Trailer For Futuristic Film ‘Project Kronos’ Explores Interstellar Space Travel Program


What cost would humanity be willing to pay to make contact with intelligent life in the universe? It’s a question at the interface of technology and ethics, an area that a new film called ‘Project Kronos’ looks to explore at a deeper level.

The film, scheduled to be released on April 15, is presented as a faux-documentary that takes place in the future, in which personnel involved in an interstellar space travel program describe what the project was and their involvement with it. The interviews seem almost confessional, as if each one is taking care to define exactly what their role was even as they wrestle with the ethics of their decisions.

The trailer for the film, which is supported in part by Adobe, shows a mix of scripted interviews and archived NASA footage with overlayed CGI elements. The interplay between the technology, science, and moral consequences creates intrigue and suspense. You can watch the trailer below:

The film is written and directed by Hasraf ‘HaZ’ Dulull, a London-based visual effects veteran who started his career developing video game cinematics before moving onto visual effects for such films as The Dark KnightPrince Of Persia, and The Chronicles Of Narnia. In 2011, he also wrote and directed ‘Fubar’ a comic-style film about a battlefield in which the people are replaced by cats and dogs, and later released ‘Fubar Redux’ with help from a Kickstarter campaign.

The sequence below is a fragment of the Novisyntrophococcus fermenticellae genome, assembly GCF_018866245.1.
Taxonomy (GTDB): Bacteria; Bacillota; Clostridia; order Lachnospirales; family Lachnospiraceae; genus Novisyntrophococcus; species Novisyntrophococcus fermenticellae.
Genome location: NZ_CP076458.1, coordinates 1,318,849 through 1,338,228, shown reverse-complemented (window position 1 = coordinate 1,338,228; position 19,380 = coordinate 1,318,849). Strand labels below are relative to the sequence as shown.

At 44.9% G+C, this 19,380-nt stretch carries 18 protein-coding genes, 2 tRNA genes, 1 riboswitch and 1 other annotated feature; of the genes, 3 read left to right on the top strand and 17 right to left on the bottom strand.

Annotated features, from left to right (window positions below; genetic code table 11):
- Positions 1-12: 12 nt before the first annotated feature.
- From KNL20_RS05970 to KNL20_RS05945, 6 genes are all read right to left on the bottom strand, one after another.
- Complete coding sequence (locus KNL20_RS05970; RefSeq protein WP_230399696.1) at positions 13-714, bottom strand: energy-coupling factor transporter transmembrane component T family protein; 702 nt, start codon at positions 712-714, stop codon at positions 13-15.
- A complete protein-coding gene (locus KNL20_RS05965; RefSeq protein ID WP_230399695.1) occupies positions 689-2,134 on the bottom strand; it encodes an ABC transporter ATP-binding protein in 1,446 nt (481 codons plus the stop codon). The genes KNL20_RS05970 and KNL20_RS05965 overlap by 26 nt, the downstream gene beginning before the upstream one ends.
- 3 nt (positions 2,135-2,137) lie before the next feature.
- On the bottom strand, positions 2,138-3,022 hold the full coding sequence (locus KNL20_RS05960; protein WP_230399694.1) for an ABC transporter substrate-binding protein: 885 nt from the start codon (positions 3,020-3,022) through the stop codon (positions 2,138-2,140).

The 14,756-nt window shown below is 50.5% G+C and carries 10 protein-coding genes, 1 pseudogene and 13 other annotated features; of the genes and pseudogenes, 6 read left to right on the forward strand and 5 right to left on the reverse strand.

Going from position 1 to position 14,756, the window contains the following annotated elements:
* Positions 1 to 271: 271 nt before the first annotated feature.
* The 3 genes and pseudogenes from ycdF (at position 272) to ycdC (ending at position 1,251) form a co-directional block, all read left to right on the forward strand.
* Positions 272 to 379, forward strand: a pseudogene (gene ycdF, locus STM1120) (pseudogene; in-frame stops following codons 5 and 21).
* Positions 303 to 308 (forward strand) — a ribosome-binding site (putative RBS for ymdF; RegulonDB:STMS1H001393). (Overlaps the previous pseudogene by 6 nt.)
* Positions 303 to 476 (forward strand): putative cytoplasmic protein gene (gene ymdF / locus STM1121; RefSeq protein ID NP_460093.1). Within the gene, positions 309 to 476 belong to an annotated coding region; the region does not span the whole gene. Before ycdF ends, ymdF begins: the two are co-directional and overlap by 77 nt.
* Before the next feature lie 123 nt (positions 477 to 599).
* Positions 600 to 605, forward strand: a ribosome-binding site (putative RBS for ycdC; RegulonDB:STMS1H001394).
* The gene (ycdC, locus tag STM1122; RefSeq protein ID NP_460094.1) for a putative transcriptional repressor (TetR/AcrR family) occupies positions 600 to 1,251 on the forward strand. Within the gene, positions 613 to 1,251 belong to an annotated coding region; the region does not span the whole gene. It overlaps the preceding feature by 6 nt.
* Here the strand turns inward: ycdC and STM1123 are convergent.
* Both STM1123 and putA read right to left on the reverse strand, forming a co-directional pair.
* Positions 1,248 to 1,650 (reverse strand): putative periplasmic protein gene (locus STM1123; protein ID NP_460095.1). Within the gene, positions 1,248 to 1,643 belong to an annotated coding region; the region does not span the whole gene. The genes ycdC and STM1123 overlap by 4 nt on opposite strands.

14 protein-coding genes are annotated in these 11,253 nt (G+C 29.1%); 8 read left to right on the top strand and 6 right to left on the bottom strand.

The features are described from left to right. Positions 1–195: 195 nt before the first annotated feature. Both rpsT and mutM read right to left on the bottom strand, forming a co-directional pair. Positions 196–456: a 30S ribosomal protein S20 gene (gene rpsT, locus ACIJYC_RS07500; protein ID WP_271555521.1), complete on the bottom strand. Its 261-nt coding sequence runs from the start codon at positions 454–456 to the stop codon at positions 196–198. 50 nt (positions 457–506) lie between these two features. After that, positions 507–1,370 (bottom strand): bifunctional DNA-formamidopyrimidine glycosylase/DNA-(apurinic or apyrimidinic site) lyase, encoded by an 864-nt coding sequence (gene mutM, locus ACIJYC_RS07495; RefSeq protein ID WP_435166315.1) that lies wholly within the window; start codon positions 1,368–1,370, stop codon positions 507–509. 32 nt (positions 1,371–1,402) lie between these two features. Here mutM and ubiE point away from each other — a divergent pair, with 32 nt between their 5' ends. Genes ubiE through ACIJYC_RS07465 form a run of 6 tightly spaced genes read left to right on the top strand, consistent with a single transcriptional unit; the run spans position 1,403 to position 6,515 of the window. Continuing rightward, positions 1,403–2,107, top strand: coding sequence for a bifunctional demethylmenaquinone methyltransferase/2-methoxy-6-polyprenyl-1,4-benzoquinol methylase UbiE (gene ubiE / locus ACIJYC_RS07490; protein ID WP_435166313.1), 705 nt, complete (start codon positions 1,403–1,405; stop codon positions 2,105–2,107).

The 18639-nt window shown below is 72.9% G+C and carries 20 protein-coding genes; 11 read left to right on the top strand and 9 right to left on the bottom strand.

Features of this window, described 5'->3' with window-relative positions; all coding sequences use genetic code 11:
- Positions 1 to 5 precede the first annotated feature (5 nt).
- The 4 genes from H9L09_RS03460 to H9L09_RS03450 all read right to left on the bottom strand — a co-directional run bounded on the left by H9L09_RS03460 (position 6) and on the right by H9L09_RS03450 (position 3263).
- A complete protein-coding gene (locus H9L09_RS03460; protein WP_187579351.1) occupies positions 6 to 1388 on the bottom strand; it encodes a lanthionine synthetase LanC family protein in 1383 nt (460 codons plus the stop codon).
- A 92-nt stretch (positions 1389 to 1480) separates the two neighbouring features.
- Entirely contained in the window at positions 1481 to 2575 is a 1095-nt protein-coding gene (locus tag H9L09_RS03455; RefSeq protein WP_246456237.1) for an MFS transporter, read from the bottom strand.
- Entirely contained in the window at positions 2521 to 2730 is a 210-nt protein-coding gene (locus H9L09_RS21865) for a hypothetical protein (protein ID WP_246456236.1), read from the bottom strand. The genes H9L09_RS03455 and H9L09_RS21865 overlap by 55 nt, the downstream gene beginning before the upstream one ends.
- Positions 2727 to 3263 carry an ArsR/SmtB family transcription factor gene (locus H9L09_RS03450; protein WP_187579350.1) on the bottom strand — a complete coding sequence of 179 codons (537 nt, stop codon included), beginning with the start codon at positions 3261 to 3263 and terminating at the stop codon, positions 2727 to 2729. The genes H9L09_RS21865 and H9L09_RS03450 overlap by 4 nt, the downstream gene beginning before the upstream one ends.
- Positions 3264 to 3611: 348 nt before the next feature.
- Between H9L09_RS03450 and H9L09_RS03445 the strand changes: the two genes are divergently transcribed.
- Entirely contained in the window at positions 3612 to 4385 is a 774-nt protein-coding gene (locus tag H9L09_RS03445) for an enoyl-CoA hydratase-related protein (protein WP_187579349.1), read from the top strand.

Instead of making rounds at film festivals, HaZ has opted to release the film freely online.

Another recent sci-fi film project called R’ha was also an impressive examination of the future, technology, and other intelligent life in the universe. Both of the films highlight how amazing it is that individuals and small teams of filmmakers can produce visionary, Hollywood-level work that is also rich in commentary about what the future has in store.

Keep an eye out on Vimeo for the release of the film.

David J. Hill
David J. Hill
David started writing for Singularity Hub in 2011 and served as editor-in-chief of the site from 2014 to 2017 and SU vice president of faculty, content, and curriculum from 2017 to 2019. His interests cover digital education, publishing, and media, but he'll always be a chemist at heart.
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